The liberal agenda for India should be to apply, comprehensively and consistently, the principle of economic freedom in the domain of economics, the principle of choice in the social sector, and the principle of political equality in the realm of politics.
The guiding principle in the economic domain should be the equal distribution of a high degree of economic freedom, available equally to all classes and entrepreneurs. The post-1991 economic reforms in India have so far not distributed this freedom equally.
The reforms brought in trade liberalisation and industrial de-licensing, which expanded the economic freedom of the formal sector. Starting a factory or business became easier, as did selling goods and services abroad. The liberalised formal sector has done well, and so have the people working in this sector.
But in at least three areas of the Indian economy, trade liberalisation and de-licensing remain inadequate: In the vast urban “informal” or “unorganised” sector; amongst forest-dependent or tribal communities; and in agriculture, particularly for small and medium farmers.
For example, in the informal sector, to work as a street vendor or cycle-rickshaw puller in our cities requires a license. Tribal communities living in forests cannot access bamboo for their traditional needs without the permission of the Forest Department, though Forest Department contractors can harvest bamboo. In agriculture, a sugarcane farmer in Maharashtra cannot take his produce across the district line without the District Collector’s permission, let alone across the state line or national border. A farmer in Kerala cannot change the crop grown without the government’s permission. The Essential Commodities Act and the Agricultural Produce Marketing Committees determine the fate and income of our farmers.
The challenge of inclusive growth is really about achieving inclusive reforms, which empower not only the formal industrial sector but also the vast informal sector. The inequity in economic progress is due to the inequity in economic freedom. Introducing this equity will end crony capitalism and usher in competitive capitalism. Equal economic freedom should be the first goal of the liberal agenda.
In the social sector, state interventions and support – for example, in education and healthcare – need to be guided by the principle of citizens’ choice. The state must provide support in a way that empowers people and respects their autonomy and dignity, not make them permanently dependent clients. People must find providers that best serve their needs, instead of having the state impose one-size-fits-all programmes. Certainly, the state can provide schools and hospitals, but it must not compel citizens to access only its own services: Choice should be the guiding principle in all social sector programmes.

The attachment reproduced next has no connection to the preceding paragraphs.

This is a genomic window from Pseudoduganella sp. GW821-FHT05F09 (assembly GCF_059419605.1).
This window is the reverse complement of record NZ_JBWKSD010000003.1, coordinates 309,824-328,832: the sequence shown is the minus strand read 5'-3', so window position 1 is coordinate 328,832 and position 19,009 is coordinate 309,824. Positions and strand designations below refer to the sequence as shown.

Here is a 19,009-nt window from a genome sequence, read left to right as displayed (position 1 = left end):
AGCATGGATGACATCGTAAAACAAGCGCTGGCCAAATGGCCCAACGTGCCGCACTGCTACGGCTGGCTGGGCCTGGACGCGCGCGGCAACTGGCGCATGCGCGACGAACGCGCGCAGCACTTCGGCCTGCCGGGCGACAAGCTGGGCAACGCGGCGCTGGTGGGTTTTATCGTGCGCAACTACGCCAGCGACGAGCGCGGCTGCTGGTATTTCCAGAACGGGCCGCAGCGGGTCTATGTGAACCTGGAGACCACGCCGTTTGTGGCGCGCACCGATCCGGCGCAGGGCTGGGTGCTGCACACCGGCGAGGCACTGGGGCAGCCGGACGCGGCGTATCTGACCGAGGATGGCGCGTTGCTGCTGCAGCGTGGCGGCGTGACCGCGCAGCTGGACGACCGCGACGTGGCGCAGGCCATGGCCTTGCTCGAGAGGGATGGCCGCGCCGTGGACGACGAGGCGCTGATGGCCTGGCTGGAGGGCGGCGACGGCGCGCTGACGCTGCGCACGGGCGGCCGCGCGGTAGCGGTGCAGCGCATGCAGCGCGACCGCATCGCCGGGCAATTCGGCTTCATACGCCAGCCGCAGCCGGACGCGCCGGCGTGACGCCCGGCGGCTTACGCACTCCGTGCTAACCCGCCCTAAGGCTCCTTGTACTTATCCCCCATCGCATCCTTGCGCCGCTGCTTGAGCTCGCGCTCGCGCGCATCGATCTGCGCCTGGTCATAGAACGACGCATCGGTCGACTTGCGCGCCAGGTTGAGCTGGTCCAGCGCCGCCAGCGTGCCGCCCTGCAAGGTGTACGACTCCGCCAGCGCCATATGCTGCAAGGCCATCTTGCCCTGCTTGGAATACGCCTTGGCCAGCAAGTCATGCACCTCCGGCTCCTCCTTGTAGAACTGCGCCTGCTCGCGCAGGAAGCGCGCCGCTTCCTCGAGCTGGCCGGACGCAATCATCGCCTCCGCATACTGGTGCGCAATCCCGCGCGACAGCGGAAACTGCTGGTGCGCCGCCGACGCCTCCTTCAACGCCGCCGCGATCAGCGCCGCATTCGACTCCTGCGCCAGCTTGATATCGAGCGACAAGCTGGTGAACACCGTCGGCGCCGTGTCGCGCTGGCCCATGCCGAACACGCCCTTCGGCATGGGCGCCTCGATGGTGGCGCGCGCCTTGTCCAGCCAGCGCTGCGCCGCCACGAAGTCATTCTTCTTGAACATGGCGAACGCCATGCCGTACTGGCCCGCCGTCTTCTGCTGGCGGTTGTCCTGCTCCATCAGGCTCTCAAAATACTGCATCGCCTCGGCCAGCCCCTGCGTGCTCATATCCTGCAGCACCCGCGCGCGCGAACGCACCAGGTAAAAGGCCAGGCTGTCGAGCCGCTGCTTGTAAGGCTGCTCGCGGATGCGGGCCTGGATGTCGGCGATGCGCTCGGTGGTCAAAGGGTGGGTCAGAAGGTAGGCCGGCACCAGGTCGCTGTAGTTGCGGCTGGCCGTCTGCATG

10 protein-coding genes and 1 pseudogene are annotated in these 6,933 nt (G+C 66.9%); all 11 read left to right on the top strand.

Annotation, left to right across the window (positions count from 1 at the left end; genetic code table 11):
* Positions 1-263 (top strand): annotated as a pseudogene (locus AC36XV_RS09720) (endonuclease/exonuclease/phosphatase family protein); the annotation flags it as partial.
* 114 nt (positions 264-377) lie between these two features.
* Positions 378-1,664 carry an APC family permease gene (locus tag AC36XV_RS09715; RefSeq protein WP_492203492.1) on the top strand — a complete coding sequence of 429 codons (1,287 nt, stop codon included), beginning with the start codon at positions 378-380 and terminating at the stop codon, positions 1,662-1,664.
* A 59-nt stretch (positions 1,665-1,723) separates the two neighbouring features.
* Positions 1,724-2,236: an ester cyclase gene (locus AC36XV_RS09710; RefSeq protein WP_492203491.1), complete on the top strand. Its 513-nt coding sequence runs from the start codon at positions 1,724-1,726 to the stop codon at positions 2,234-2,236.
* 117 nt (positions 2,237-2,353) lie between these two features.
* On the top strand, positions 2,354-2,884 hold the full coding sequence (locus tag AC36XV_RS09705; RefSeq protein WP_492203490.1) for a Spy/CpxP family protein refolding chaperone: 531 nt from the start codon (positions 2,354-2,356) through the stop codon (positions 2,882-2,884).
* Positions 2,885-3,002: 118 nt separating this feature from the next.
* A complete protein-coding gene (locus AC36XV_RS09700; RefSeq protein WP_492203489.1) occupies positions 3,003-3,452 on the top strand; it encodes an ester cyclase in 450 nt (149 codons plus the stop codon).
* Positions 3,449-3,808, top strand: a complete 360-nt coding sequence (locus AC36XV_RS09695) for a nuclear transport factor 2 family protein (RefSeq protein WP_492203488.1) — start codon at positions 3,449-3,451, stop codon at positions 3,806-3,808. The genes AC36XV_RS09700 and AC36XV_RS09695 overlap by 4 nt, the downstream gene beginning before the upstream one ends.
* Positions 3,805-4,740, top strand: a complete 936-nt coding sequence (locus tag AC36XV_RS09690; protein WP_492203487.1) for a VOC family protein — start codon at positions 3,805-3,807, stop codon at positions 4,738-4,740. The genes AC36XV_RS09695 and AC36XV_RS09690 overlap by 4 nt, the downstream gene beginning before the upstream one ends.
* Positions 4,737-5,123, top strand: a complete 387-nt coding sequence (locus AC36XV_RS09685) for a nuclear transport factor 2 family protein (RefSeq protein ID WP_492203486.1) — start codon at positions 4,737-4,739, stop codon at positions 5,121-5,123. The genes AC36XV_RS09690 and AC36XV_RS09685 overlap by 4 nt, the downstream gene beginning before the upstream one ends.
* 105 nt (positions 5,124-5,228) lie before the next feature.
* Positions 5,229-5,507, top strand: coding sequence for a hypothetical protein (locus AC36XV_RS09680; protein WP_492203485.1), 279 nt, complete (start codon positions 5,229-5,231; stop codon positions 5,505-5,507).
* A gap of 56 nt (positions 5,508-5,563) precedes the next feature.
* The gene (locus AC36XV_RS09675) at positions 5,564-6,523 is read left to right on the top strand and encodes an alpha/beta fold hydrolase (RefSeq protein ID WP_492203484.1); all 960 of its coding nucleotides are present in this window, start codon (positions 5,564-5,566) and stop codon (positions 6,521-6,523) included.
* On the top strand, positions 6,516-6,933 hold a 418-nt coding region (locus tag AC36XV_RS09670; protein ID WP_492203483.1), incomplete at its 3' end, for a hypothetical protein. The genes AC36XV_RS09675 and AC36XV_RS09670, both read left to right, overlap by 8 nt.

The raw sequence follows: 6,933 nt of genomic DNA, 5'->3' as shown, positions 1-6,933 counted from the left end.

In education, the government must fund students, not schools. Those who need state support for education should get vouchers to go to a school of their choice. Public funds should follow the pupil; she can choose to attend a government school or a private school. All schools – state and private – must attract and retain students to be eligible for funding, and be directly accountable to parents.
Just like parents, schools too should also be able to choose their own curricula and education boards, pedagogies, certification and qualification levels for teachers, and whether they want to be non-profit or for-profit. It is the school’s freedom to choose that in turn will make the parents’ choice meaningful.
In working towards these goals, the first task of the government is to move from being a controller to becoming a facilitator, from producer to financier, from inspector to informer about the quality of education. In short, it must build an ecosystem where citizens can access as many different providers as they choose and parents can make choices that are right for their children.
In healthcare, the state must fund patients, not hospitals. The Rashtriya Swasthya Bima Yojana (RSBY), or the national health insurance programme, is a good example of this principle. The government subsidises the purchase of private health insurance for the poor by paying a premium. The RSBY ensures that illnesses that require hospitalisation will not bankrupt a poor family.